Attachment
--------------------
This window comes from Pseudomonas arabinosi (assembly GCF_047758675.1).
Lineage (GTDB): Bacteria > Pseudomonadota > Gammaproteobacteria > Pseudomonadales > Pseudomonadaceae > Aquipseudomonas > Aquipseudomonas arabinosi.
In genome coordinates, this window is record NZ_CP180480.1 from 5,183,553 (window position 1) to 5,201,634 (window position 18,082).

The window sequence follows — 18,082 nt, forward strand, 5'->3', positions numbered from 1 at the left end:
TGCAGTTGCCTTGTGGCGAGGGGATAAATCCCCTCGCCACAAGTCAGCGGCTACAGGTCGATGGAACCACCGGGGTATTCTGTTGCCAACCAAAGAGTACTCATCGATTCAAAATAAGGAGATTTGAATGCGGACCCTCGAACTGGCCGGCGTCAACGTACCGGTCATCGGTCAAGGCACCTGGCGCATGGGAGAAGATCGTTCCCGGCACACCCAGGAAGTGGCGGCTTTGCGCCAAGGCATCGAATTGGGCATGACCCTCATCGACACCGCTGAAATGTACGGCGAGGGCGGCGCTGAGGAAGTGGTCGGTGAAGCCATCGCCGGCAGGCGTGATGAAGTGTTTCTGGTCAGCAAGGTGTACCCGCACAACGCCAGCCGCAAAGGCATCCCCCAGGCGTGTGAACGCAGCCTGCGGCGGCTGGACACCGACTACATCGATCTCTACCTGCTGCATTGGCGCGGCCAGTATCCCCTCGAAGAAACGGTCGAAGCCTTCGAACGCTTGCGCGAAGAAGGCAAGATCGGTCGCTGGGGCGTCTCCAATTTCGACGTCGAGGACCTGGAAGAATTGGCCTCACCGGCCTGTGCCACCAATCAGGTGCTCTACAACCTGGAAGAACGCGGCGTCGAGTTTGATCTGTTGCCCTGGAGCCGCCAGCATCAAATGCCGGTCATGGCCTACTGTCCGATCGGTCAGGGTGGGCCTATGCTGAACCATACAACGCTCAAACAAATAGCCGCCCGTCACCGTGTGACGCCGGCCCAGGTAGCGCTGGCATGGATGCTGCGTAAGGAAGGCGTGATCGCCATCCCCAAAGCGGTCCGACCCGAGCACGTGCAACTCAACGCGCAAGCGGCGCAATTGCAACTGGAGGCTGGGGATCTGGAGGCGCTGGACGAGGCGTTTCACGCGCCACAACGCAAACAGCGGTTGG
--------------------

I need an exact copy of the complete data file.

This window comes from Pseudomonas arabinosi (assembly GCF_047758675.1).
Lineage (GTDB): Bacteria > Pseudomonadota > Gammaproteobacteria > Pseudomonadales > Pseudomonadaceae > Aquipseudomonas > Aquipseudomonas arabinosi.
In genome coordinates, this window is record NZ_CP180480.1 from 5,183,553 (window position 1) to 5,201,634 (window position 18,082).

The window sequence follows — 18,082 nt, forward strand, 5'->3', positions numbered from 1 at the left end:
TGCAGTTGCCTTGTGGCGAGGGGATAAATCCCCTCGCCACAAGTCAGCGGCTACAGGTCGATGGAACCACCGGGGTATTCTGTTGCCAACCAAAGAGTACTCATCGATTCAAAATAAGGAGATTTGAATGCGGACCCTCGAACTGGCCGGCGTCAACGTACCGGTCATCGGTCAAGGCACCTGGCGCATGGGAGAAGATCGTTCCCGGCACACCCAGGAAGTGGCGGCTTTGCGCCAAGGCATCGAATTGGGCATGACCCTCATCGACACCGCTGAAATGTACGGCGAGGGCGGCGCTGAGGAAGTGGTCGGTGAAGCCATCGCCGGCAGGCGTGATGAAGTGTTTCTGGTCAGCAAGGTGTACCCGCACAACGCCAGCCGCAAAGGCATCCCCCAGGCGTGTGAACGCAGCCTGCGGCGGCTGGACACCGACTACATCGATCTCTACCTGCTGCATTGGCGCGGCCAGTATCCCCTCGAAGAAACGGTCGAAGCCTTCGAACGCTTGCGCGAAGAAGGCAAGATCGGTCGCTGGGGCGTCTCCAATTTCGACGTCGAGGACCTGGAAGAATTGGCCTCACCGGCCTGTGCCACCAATCAGGTGCTCTACAACCTGGAAGAACGCGGCGTCGAGTTTGATCTGTTGCCCTGGAGCCGCCAGCATCAAATGCCGGTCATGGCCTACTGTCCGATCGGTCAGGGTGGGCCTATGCTGAACCATACAACGCTCAAACAAATAGCCGCCCGTCACCGTGTGACGCCGGCCCAGGTAGCGCTGGCATGGATGCTGCGTAAGGAAGGCGTGATCGCCATCCCCAAAGCGGTCCGACCCGAGCACGTGCAACTCAACGCGCAAGCGGCGCAATTGCAACTGGAGGCTGGGGATCTGGAGGCGCTGGACGAGGCGTTTCACGCGCCACAACGCAAACAGCGGTTGG